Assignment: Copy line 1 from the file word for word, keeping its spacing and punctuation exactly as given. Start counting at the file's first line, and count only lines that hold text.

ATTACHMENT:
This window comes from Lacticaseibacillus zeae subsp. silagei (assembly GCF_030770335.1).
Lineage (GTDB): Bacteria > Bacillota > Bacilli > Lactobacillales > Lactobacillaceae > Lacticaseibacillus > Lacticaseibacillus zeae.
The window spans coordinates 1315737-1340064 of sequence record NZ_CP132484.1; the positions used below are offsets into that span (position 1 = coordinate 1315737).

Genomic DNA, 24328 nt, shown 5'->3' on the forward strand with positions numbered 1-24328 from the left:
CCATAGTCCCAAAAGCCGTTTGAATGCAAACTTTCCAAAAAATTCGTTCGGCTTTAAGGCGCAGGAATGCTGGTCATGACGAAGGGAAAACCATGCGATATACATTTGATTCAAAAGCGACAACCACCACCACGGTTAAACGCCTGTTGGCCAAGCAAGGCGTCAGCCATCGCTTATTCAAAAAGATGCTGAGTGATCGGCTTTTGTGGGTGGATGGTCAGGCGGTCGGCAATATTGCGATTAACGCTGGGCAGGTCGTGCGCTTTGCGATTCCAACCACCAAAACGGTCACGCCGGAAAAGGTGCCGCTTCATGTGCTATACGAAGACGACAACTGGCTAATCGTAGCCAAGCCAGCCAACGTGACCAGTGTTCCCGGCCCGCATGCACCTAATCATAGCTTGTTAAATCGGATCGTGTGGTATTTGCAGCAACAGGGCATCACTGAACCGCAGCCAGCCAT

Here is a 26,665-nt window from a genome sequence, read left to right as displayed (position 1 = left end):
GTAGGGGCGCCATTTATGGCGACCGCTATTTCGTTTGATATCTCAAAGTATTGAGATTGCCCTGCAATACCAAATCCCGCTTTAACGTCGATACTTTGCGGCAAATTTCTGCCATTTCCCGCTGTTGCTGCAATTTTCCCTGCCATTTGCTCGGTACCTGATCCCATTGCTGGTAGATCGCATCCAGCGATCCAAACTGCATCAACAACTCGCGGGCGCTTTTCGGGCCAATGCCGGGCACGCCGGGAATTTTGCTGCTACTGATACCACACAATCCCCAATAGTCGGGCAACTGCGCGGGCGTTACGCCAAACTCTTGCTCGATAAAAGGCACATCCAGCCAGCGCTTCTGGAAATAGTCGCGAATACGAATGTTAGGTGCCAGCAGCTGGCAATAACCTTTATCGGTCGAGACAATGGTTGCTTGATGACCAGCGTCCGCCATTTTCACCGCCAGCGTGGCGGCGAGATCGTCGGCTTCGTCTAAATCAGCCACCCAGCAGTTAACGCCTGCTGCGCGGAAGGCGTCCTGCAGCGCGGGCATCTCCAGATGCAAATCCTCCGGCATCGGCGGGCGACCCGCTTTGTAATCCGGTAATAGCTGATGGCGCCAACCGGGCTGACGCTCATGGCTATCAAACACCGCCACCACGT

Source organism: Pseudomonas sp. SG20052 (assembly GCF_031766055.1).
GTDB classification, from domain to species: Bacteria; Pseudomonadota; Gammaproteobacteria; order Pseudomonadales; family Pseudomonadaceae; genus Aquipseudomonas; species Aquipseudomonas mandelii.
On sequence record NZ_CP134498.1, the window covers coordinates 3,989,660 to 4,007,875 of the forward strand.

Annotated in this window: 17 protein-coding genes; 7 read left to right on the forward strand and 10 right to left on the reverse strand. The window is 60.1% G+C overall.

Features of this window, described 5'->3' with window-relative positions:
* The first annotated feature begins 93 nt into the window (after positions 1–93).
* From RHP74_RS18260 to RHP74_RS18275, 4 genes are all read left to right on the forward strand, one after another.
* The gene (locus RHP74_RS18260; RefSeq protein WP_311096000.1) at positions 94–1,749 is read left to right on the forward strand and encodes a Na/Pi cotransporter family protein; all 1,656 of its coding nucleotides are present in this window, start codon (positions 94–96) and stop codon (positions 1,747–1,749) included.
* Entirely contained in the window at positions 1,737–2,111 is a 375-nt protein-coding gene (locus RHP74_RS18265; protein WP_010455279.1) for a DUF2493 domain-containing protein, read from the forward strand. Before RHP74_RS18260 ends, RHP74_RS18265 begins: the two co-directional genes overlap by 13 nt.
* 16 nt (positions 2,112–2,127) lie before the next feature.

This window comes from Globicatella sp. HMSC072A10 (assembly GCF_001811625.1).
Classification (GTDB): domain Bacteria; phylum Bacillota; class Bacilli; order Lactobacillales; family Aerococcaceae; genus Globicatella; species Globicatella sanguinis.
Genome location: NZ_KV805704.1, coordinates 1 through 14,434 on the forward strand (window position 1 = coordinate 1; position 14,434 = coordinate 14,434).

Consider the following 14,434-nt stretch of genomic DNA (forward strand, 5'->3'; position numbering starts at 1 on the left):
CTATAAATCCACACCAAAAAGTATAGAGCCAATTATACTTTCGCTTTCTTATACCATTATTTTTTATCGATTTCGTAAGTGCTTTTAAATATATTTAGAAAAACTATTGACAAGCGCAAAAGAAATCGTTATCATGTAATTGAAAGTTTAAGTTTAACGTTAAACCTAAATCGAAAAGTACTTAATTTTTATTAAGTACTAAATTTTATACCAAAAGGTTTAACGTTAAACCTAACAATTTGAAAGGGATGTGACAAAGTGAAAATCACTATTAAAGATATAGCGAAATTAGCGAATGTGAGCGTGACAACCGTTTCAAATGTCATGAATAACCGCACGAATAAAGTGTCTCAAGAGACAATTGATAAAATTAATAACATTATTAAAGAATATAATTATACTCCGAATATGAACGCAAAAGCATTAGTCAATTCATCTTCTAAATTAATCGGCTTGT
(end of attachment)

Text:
This window comes from Lacticaseibacillus zeae subsp. silagei (assembly GCF_030770335.1).